***This article appeared simultaneously at Religious Herald.***
Even before my hair started to go and betray me, migrating lower on my face and body while my head began to show through up top, my ears have always extended at a quite profound angle. They are, in fact if you look closely at the picture of me above you can clearly see this for yourself, the chief reason I am a slow runner. They are decidedly non-aerodynamic. They catch wind like honey catches flies, somehow drawing this air toward them and into them until it becomes thick like the smog behind a city bus in Dubai.
I used to be embarrassed by them. They were large, and yet unlike Dumbo they had not produced in me the ability to fly.
Then I met my wife.
Jill, the aforementioned wife, is quite fond of my ears. They move upward when I smile deeply. They are a better indicator of my mood than my words or the way in which my face is set. Additionally, they are a genetically good match for her own petite and delicate features. By association with her, I have found my ears redeemed.
Redemption is a funny thing. It is the disruption of an alarming and problematic situation with an unexpected and grace-filled reality. It is the deeper magic of which C.S. Lewis wrote. It is the tomb which stands empty.
As one who has loved words his whole life, I have often thought of their redemptive power. I don’t mean the hollow “God needed another angel in heaven” mantra often offered during times of heartache. I mean the ability of language to craft a narrative of hope in the midst of despair, of inclusion in the midst of isolation, of love in the deepest pits of hate. I ponder the power of the dream had by a long dead man to still shape our country’s dialogue around race and civil liberties. I hang on images wrapped up in stories about mustard seeds and leaven and sons who have returned home to find a father with arms open wide. Words, while they cannot do it alone, have long been humanity’s way of shaping and describing reality in such a way that redemption can be found.
I think it is important to recognize and own the power of language, so that we do not use it in vain. We must also continue to be careful with our language, to keep in our minds the power of words to gather a mob and engender hatred that leads to genocide. We must be constantly aware of the presence of Kristofferson’s “silver tongued devil” and do our best to make sure that devil is not us.
As much as I have been enamored and aware of the redemptive power of language, I’ve become increasingly aware that there is another channel of redemption which I have often overlooked. That is to say, I’ve discovered that not only have my ears been redeemed by the love of my wife, but also that they are their own unique instruments of redemption.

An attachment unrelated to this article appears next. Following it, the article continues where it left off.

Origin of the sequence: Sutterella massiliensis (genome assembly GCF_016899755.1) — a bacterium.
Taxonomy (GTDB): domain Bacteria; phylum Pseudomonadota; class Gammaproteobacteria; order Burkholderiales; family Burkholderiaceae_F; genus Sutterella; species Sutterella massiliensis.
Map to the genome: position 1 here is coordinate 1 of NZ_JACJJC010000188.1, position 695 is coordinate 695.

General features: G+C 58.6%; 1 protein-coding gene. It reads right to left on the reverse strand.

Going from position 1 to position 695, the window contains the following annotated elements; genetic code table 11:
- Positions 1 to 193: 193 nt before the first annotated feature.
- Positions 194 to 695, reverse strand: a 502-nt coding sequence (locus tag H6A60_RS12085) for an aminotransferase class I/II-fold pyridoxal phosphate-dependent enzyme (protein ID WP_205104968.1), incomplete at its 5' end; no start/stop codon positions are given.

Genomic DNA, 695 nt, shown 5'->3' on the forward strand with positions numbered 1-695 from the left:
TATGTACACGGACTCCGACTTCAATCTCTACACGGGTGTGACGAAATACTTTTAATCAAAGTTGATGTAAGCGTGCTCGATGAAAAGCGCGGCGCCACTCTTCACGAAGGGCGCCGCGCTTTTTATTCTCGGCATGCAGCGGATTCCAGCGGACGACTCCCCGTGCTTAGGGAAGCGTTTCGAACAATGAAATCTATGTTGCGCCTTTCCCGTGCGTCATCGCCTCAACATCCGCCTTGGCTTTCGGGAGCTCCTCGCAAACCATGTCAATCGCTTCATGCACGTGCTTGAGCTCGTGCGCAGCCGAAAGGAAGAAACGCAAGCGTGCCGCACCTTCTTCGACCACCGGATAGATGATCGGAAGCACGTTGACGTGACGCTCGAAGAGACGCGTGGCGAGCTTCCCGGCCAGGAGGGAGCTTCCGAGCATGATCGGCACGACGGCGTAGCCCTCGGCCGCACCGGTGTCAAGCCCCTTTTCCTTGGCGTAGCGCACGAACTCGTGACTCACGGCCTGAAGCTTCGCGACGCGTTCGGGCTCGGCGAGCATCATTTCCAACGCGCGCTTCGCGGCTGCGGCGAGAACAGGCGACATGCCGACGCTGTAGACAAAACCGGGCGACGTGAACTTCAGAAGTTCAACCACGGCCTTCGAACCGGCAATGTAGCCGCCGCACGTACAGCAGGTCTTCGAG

It may be because my spiritual gift is the unrecorded gift of “cynicism” or because I’ve been well taught through debate and schooling to listen in a way that prepares me to deconstruct the words of the other, but I have come to understand that my redemptive listening leaves a lot to be desired. I often listen to people while running their conversation through my mental list of shibboleths, ready to pounce when they have said the wrong thing or not said the right thing. I would like to think that this pattern of behavior is non-normative, but I’ve been around long enough to know that is simply not the case. Many of us listen just long and well enough to be dismissive or disruptive of what the other is trying to say.
On the few occasions when I have been centered enough or graceful enough or tired enough to actually listen with ears that are ready to believe the best about other people, what I have found is that they are broken, hurting, and looking to belong just as badly as I am. And I even find, on those rare occasions, that my ears work in conjunction with my words and that out of our mutual brokenness God may want to speak healing and redemption through me. Of course, to listen with grace-filled ears is to endeavor into this dangerous territory of faith where I believe there is enough love to go around. It is to embrace the other just as they are without needing them to use just the right words. It is to embrace the other even if they do not embrace me.
I’m not comfortable with that idea. It fits me like a too-snug toboggan, squishing my pronounced ears too flat against my bald head. But after a while, I realize it is the only way to stay warm and alive in the midst of life’s winters. I’d rather suffer a little discomfort than lose my ability to hear at all.